Now that I am, quite frankly, hooked, it would have been remiss of me not to attend their screening of David Slade’s 30 Days of Night at Renshaw Street’s relatively new Outpost, a trendy little bar and veggie/vegan restaurant. Ilan introduced the screening and was joined by writer and comic-book expert Luke Greensmith, who rattled off wisdom with all the comfort and confidence of a preacher at pulpit. Luke and Ilan talked about how the film stands as a rare example of a faithful horror comic/movie adaptation, and what it is that makes 30 Days of Night a worthy addition to the genre.
If you are unfamiliar with the text, 30 Days of Night is a vampire picture with a distinct tonal difference. Instead of the more traditional depictions we see of frail maidens lusted after by creepy white dudes like Bela Lugosi, Max Schreck or Robert Pattinson, these cold-blooded killers look and act more like a shiver of sharks than a troupe of debonair Draculas. It’s the last day of sun for a whole month in Barrow, Alaska. A degenerate drifter (in a show-stealing performance by Ben Foster) ushers in the long night by causing trouble in the town. A pack of vampires soon follow the wave of destruction and the town is well and truly in the dark as all communication is cut off and a massacre ensues. Survivors band together to wait out the hunt in a month of darkness.
It’s a pretty good flick, one that wears its influences from earlier creature-feature freeze-fests like John Carpenter’s The Thing proudly. And if the adage “only as good as your villains” is to be believed, then Danny Huston’s turn as the leader of these razor-toothed demons is enough to carry the film.
30 Days of Night’s high-concept premise is more than satisfactorily executed. My only gripe is that the unfeasibly well groomed Josh Hartnett and Melissa George are a tad too vapid in their roles as romantic leads, and the quite ham-fisted expository dialogue makes you fear for whiplash due to the force at which your eyes periodically roll back into your head. The legend goes that Alfred Hitchcock took a knife to half of whatever screenplay he was working on, forcing the film to rely more on the show don’t tell principal. It feels like that would have been a technique well served in 30 Days of Night, a movie that’s already quite the visual treat.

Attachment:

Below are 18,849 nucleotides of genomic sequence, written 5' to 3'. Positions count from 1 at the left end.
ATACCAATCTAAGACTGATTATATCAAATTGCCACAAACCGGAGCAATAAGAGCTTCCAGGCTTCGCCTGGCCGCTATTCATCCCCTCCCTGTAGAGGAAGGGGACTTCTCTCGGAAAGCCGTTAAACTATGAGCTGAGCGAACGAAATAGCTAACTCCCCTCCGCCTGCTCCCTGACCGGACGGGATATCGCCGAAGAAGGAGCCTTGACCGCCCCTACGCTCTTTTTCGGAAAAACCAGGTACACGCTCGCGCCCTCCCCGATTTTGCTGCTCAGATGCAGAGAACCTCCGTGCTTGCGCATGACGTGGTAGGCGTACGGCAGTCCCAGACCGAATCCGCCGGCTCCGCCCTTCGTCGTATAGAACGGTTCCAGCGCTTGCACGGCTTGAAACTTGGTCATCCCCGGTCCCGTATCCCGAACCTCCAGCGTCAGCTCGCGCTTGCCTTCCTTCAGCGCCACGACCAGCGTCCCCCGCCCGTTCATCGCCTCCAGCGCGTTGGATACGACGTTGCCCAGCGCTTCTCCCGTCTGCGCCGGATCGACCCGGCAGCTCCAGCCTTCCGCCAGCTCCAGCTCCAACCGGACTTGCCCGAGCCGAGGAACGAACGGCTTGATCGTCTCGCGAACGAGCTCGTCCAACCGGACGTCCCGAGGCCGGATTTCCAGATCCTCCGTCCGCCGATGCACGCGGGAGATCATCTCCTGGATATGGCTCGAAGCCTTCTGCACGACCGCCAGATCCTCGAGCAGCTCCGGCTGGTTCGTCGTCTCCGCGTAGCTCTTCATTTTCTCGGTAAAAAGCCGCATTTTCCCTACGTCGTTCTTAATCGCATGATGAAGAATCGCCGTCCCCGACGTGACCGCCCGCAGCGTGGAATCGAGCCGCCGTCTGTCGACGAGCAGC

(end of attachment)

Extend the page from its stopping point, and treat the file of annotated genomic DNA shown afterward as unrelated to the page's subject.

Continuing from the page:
However, if you get hung up on cheesy dialogue then horror mightn’t be your bucket of blood to begin with. “If you’re a horror fan, these events are blatantly made for you, this is the community we tried to build from scratch” Ilan told me. “Horror fans, we’re not catered to, but now we are. We’ve given people confidence to sit amongst each other. There’s people who come here, like yourself, who’ve never sat in a room like this with other horror fans. Now they know that, yes we are freaks, but it’s good to be a freak! It’s good to see these crazy movies where people die in silly ways and it’s great to clap and laugh at that!”
February is Women in Horror Month. The Liverpool Horror Club will be at Constellations, Greenland Street, on Saturday 9th celebrating a genre that, although often the cause of much controversy, is very much ahead of the curve in issues of representation. The evening will be chaired by a panel of special guests from the industry and the screening will be Mary Harron’s American Psycho. Come and check out the ‘little shop of horrors’ and appreciate the cool artwork by Ilan’s own Uncle Frank Productions. Make sure to save the date so you can be there and be square.
Check out Liverpool Horror Club on FACEBOOK!